The difference here is bigger. Ross has lost around 35 swings on pitches outside of the zone this year. And, given his out-of-zone contact rate, that means he’s lost 24 strikes. Turn 24 strikes into balls, and you’ll see some more walks. In fact, turn these “new balls” into six walks, and add it to the two new walks above from the first-pitch strike game, and remove those eight walks from his line, and his walk rate this year would be 3.53 per nine, which is in line with his career number (3.69) and his rest of season projection from ZiPs (3.52).
Maybe we’ve figured out the how, at least. But what about the why? Why are batters being more patient with Ross this year?
The first thought was that his added use of the sinker, which has led to the best ground-ball rate of his career, has allowed a few more baserunners. We know that the Padres’ defense isn’t great — their batting average on balls in play allowed has ballooned from .289 in 2012 to .310 this year — and maybe batters are being more patient with those added runners on base?
Doesn’t look like that’s how batters really work. They swing and reach more when runners are on base, probably in an effort drive the runner home.
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Take a gander at his splits, and maybe we’ve got a last clue. Ross’s walk rate is up against both hands, but bad has gotten worse against lefties (12.4%, 5.1 BB/9). I asked him about his approach against lefties, and he said it was mostly about sequencing: “With a lefty, I might throw a two-seam inside and a slider backfoot, and if it’s a righty, sinker backdoor and a slider is going to dive off visually.”
This seems like a simple approach, and it’s born out in the heat maps, where Ross throws the slider to opposing batters’ back foot while alternating the sinker between the inside and outside corners. But just because the approach as been the same, the swing maps have not been the same. Look at the heat map for lefty swings against Ross in 2014 (left) and 2015 (right).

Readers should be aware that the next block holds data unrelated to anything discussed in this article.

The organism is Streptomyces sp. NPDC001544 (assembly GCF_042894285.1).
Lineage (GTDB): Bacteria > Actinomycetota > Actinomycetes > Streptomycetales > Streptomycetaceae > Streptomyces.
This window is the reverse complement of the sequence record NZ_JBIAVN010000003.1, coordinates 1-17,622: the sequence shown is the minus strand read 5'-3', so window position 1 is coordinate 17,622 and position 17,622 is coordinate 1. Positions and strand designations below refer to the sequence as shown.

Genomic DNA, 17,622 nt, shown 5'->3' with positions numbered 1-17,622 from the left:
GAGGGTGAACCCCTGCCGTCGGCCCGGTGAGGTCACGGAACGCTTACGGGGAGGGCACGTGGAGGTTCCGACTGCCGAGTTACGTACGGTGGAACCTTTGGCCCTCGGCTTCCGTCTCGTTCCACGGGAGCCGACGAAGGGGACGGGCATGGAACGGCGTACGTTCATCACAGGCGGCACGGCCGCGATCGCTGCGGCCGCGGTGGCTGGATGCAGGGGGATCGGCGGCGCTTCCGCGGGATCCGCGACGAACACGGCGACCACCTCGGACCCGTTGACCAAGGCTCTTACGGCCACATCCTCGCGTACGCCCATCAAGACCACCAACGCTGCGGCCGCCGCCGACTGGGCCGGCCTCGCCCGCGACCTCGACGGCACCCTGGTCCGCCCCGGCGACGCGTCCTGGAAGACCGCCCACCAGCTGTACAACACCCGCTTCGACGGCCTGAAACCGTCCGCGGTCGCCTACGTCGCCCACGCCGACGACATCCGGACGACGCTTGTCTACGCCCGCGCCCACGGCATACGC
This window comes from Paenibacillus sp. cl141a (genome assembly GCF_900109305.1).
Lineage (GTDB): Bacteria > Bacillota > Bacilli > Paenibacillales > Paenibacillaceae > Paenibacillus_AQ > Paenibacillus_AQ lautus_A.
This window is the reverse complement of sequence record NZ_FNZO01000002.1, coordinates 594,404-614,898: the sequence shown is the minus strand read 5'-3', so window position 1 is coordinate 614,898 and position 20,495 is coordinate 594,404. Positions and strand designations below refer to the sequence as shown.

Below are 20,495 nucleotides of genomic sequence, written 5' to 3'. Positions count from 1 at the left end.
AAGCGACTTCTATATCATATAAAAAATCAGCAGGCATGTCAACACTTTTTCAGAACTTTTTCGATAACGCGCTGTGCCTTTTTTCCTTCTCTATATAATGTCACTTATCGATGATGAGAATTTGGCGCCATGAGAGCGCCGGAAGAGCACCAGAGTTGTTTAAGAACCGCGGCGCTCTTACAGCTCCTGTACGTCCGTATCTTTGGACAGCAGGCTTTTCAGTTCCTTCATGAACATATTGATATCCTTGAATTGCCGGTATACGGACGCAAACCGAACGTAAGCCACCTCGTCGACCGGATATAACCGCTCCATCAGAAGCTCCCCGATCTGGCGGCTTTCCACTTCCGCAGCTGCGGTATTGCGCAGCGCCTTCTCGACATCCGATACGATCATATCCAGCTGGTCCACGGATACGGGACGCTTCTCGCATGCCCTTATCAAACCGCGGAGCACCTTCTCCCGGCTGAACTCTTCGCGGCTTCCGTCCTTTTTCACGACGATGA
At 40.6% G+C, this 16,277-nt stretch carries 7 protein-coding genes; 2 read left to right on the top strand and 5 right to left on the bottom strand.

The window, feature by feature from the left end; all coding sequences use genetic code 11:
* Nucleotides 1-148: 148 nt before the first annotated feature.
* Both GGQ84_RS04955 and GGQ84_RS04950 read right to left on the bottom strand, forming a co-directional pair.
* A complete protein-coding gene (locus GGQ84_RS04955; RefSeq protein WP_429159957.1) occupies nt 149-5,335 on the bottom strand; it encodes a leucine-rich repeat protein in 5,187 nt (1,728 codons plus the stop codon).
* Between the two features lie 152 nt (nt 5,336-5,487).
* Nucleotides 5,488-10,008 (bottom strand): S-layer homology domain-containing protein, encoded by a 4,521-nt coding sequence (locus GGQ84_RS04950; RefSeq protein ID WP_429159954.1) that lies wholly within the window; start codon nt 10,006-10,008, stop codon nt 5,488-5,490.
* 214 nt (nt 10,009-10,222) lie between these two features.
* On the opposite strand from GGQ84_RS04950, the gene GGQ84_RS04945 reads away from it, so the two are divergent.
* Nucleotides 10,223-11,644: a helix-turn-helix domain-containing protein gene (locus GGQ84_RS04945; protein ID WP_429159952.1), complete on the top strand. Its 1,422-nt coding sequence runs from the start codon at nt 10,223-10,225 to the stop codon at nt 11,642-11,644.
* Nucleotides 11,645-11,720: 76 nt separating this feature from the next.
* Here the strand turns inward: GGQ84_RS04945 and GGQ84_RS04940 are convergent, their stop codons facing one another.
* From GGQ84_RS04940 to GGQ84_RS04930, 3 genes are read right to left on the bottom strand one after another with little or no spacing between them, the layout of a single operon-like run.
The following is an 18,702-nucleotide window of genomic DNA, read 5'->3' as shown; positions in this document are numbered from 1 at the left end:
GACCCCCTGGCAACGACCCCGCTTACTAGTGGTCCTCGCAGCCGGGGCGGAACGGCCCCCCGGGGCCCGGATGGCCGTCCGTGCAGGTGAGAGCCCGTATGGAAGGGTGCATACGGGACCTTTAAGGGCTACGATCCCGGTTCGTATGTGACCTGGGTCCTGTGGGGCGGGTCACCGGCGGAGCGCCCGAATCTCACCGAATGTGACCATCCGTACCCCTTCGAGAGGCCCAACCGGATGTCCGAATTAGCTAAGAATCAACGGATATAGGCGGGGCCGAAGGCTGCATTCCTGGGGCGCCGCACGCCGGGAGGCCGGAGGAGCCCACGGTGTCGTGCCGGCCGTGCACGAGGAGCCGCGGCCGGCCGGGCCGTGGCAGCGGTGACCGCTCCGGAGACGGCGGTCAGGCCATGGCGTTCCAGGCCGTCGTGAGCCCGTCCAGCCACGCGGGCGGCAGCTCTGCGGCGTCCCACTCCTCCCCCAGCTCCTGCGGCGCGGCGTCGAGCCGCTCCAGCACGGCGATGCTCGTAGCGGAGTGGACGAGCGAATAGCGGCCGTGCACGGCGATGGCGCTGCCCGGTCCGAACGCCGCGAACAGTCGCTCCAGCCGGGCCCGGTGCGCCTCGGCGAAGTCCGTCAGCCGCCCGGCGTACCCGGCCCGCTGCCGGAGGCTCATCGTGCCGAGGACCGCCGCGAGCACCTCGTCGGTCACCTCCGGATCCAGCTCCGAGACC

That backfoot slider isn’t getting as many swings in 2015. If you prefer numbers, lefties used to swing at pitches middle-in and on the plate exactly as often as they swung at the pitch inside off the plate. This year, they’re swinging at the pitch inside and off the plate 77% as often as the pitches inside and on the plate.
Being less predictable may have been why Ross used to throw a four-seamer. But it didn’t work out. “Just not really my pitch,” Ross thought. “Not with my action, kind of built for a sinker/slider combo. So he stopped throwing the pitch and became a two-pitch guy.
He’s got a difficult delivery, and works on “having an athletic leg kick” when he’s trying to get his levers going in the right direction “in sync.” But he says that he’s not having any particular difficulties in that area right now.
More sinkers and a worse defense behind him have led to more runners on base, but that hasn’t — in the past — led to batters swinging less often.
No, if Tyson Ross is having a problem this year, it’s a predictability problem. We laughed about the splitter he’s toyed with his whole career, but a new pitch is the easiest remedy for this particular problem.
With a phone full of pictures of pitchers' fingers, strange beers, and his two toddler sons, Eno Sarris can be found at the ballpark or a brewery most days. Read him here, writing about the A's or Giants at The Athletic, or about beer at October. Follow him on Twitter @enosarris if you can handle the sandwiches and inanity.